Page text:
What if instead of paying billions in fees that too rarely add value, investors only used passive listed equity funds, and the billions saved in fees were used for projects that have real impact on environment and society?

Let’s look into some numbers.

Value not added (on average) by the asset management industry

The latest April 2022 study by ESMA (European Securities and Markets Authority) on performance and costs of UCITS funds estimates average ongoing costs (essentially TER) of 1.4% for active equity funds and 0.8% for active bond funds (vs. ca 0.3% for passive/ETFs). The study estimates that active equity and bond UCITS represent ca. 70% respectively 80% of total AUM. It also estimates that on average active funds underperform by ca. 1% p.a. over a 10-year horizon net of costs. Because of the arithmetic law of active vs. passive management, a large active (and pseudo-active) investment management industry, even if highly qualified, does not improve its chances of outperforming. According to EFAMA, there are over 4’500 asset management companies in Europe. Assets under management are roughly 20 trillion if we include UCITS and AIF, ca. 2/3 in UCITS investing mostly in traditional asset classes and 1/3 in AIF – also partially investing in traditional asset classes.

Let’s make a very rough estimate here: if we take EUR 12tn of UCITS, consider that some 3/4 are active, and take an average TER of 1.1% between bonds and equities, we come to 100bn per year spent in (pointless, in aggregate) ongoing costs. We are talking tens of billions of EUR per year spent in costs that have been shown not to add value to investors, in aggregate. And if we take all investors in aggregate, we know overall costs paid for investing and trading cannot add value (arithmetic law elegantly explained by William Sharpe) vs. the market average.

The best use of capital and resources

Now, how about everyone moves to passive and all the money saved is invested in impact projects? Is the return for society higher when paying fees for investment services that on a net aggregate basis cannot add value, or use that money for impact projects, with a (real and honest) impact-investing approach? There are many asset managers and financial institutions that fund charitable activities and organisations. However, the numbers are negligible (despite the prominence sometimes in marketing materials) relative to the amount of industry fees. Fine, jobs are being created within the asset management industry, but is this the best way to use resources?

Do we want brains and energy channelled into a kind of asset management industry that actually does not and in practice cannot add value in aggregate net of (too high) costs? Are there bigger and more noble objectives that people could contributed to, while a few algorithms take care of the transactions required to run a couple of passive and super-low-cost funds?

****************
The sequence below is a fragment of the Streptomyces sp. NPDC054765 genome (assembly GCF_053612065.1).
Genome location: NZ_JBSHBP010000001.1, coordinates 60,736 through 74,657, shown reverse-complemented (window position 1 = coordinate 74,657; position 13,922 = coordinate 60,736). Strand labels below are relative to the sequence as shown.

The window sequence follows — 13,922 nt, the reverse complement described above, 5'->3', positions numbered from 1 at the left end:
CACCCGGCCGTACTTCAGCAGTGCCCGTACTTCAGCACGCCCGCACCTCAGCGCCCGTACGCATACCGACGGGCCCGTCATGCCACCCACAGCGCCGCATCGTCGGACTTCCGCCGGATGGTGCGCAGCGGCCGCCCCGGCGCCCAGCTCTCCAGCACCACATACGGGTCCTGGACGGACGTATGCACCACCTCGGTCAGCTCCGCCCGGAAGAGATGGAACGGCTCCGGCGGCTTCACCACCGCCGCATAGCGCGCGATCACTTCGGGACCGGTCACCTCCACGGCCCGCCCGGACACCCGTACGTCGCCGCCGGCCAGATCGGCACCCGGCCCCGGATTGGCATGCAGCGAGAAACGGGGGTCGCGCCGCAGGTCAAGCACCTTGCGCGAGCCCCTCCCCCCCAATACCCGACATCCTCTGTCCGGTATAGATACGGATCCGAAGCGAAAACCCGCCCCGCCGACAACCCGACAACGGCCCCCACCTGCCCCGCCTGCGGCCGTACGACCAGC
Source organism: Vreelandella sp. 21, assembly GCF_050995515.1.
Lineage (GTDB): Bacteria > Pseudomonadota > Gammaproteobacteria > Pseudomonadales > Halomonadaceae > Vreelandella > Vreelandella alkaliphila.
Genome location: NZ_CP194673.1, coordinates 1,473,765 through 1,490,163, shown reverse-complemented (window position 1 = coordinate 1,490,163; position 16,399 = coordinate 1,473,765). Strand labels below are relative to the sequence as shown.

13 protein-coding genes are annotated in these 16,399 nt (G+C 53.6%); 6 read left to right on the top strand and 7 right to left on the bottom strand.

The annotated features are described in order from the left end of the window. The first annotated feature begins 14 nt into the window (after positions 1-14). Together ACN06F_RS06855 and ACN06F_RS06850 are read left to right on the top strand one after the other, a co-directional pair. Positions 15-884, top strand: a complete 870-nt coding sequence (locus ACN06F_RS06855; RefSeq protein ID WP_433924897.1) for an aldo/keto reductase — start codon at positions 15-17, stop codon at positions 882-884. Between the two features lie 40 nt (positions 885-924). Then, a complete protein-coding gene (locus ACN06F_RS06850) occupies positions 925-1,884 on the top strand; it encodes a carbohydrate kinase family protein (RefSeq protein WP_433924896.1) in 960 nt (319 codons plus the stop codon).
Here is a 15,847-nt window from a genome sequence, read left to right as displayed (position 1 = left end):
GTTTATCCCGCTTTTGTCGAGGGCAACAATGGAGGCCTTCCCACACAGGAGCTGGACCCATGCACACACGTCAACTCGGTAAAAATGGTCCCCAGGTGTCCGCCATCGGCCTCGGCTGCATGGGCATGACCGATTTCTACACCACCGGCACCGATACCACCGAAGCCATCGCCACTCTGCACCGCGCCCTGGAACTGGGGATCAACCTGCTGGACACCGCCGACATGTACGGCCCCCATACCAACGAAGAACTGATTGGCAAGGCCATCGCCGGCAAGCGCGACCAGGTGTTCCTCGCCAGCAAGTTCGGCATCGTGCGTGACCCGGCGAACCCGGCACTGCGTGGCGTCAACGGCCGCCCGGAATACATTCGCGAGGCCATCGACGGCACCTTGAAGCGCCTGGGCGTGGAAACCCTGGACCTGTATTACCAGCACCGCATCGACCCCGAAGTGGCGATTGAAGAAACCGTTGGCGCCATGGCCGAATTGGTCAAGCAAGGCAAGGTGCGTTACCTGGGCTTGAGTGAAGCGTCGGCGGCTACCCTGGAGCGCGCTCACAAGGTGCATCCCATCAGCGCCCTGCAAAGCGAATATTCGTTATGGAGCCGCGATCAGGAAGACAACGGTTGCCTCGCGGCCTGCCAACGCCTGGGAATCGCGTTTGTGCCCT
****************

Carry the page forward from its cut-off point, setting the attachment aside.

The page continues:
Yes, but real impact

Of course, one also needs to be careful not to fall into the trap of greenwashing, impactwashing, etc. IMPACT investing does not mean investing in lightweight “sustainable” listed equity funds. It also does not mean investing in listed “impact” funds that probably should not even be allowed to call themselves “impact” – sometimes it really feels like an abuse of the word “impact” and its meaning in this context. Instead, when I say “impact”, I am thinking more of the PE and VC approach towards impact investing, provided it is done with a honest impact orientation, for example with proper theory-of-change type of thinking, effort and measurement (and not just the long impact reports with nice pictures). Some argue that creating jobs is already positive impact – the issue, however, has many nuances. A more detailed discussion of all this can be found in the Qortex module on sustainable and impact investing (link – half of the proceeds from subscriptions until the end of July will go to a Swiss charitable organisation supporting children education and coaching in developing countries, so it is not only useful for you, it also helps other people).

That said, impact investing management fees have to be commensurate and appropriate. Impact PE and VC involve a significant amount of work, but investors should not swallow excessive ongoing costs if these products do not add value, neither to investors, nor to society. That is why investors have to understand what real impact is, what greenwashing is, and so on. Ultimately, not only companies are responsible; consumers also have to consume in a responsible way – and savers making use of financial services and investment products, are indeed consumers with power and responsibility.


It is important for any saver and investor to understand all this, otherwise good intentions will be transformed into long reports full of nice pictures; positive impact will be nothing more than a label in a fund’s name.

At the same time, one should be aware of her or his goals: more investment returns? more impact? Of course the idea of impact investing is to combine impact with returns, but let’s be realistic – when investing, free lunches are very limited.

Photos from UnsplashJonathan Kho Ming Jun, Tom Grünbauer